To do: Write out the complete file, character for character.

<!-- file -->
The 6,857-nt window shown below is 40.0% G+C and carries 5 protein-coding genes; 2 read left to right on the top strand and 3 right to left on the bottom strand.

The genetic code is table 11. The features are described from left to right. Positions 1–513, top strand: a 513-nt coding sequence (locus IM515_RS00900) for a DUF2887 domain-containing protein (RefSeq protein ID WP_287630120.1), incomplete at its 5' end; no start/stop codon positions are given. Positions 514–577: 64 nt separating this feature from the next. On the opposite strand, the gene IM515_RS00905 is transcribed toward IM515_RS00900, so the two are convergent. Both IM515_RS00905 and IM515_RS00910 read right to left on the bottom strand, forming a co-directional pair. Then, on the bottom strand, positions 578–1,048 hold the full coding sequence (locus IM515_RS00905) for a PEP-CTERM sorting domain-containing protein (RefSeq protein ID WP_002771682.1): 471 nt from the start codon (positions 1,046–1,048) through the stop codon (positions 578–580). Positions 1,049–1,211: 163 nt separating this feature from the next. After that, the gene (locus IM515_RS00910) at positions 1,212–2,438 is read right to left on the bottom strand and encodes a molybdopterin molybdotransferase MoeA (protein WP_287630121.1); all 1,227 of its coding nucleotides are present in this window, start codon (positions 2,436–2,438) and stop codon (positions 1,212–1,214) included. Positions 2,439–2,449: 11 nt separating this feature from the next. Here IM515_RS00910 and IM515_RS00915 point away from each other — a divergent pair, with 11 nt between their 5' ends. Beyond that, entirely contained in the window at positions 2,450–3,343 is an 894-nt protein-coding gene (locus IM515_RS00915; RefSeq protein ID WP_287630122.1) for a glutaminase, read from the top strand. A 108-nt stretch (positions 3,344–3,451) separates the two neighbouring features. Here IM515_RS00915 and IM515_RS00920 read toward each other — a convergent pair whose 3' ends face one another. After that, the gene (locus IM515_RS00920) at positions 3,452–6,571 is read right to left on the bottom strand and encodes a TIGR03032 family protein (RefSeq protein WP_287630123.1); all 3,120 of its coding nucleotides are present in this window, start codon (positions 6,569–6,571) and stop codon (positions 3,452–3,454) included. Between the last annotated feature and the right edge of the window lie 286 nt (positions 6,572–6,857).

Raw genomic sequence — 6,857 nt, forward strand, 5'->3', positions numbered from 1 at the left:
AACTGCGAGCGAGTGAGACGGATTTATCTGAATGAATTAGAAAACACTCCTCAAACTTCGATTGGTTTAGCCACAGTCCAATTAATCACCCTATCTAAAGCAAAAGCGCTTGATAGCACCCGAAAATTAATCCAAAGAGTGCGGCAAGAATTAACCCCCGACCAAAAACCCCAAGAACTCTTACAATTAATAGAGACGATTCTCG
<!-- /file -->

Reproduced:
The 6,857-nt window shown below is 40.0% G+C and carries 5 protein-coding genes; 2 read left to right on the top strand and 3 right to left on the bottom strand.

The genetic code is table 11. The features are described from left to right. Positions 1–513, top strand: a 513-nt coding sequence (locus IM515_RS00900) for a DUF2887 domain-containing protein (RefSeq protein ID WP_287630120.1), incomplete at its 5' end; no start/stop codon positions are given. Positions 514–577: 64 nt separating this feature from the next. On the opposite strand, the gene IM515_RS00905 is transcribed toward IM515_RS00900, so the two are convergent. Both IM515_RS00905 and IM515_RS00910 read right to left on the bottom strand, forming a co-directional pair. Then, on the bottom strand, positions 578–1,048 hold the full coding sequence (locus IM515_RS00905) for a PEP-CTERM sorting domain-containing protein (RefSeq protein ID WP_002771682.1): 471 nt from the start codon (positions 1,046–1,048) through the stop codon (positions 578–580). Positions 1,049–1,211: 163 nt separating this feature from the next. After that, the gene (locus IM515_RS00910) at positions 1,212–2,438 is read right to left on the bottom strand and encodes a molybdopterin molybdotransferase MoeA (protein WP_287630121.1); all 1,227 of its coding nucleotides are present in this window, start codon (positions 2,436–2,438) and stop codon (positions 1,212–1,214) included. Positions 2,439–2,449: 11 nt separating this feature from the next. Here IM515_RS00910 and IM515_RS00915 point away from each other — a divergent pair, with 11 nt between their 5' ends. Beyond that, entirely contained in the window at positions 2,450–3,343 is an 894-nt protein-coding gene (locus IM515_RS00915; RefSeq protein ID WP_287630122.1) for a glutaminase, read from the top strand. A 108-nt stretch (positions 3,344–3,451) separates the two neighbouring features. Here IM515_RS00915 and IM515_RS00920 read toward each other — a convergent pair whose 3' ends face one another. After that, the gene (locus IM515_RS00920) at positions 3,452–6,571 is read right to left on the bottom strand and encodes a TIGR03032 family protein (RefSeq protein WP_287630123.1); all 3,120 of its coding nucleotides are present in this window, start codon (positions 6,569–6,571) and stop codon (positions 3,452–3,454) included. Between the last annotated feature and the right edge of the window lie 286 nt (positions 6,572–6,857).

Raw genomic sequence — 6,857 nt, forward strand, 5'->3', positions numbered from 1 at the left:
AACTGCGAGCGAGTGAGACGGATTTATCTGAATGAATTAGAAAACACTCCTCAAACTTCGATTGGTTTAGCCACAGTCCAATTAATCACCCTATCTAAAGCAAAAGCGCTTGATAGCACCCGAAAATTAATCCAAAGAGTGCGGCAAGAATTAACCCCCGACCAAAAACCCCAAGAACTCTTACAATTAATAGAGACGATTCTCG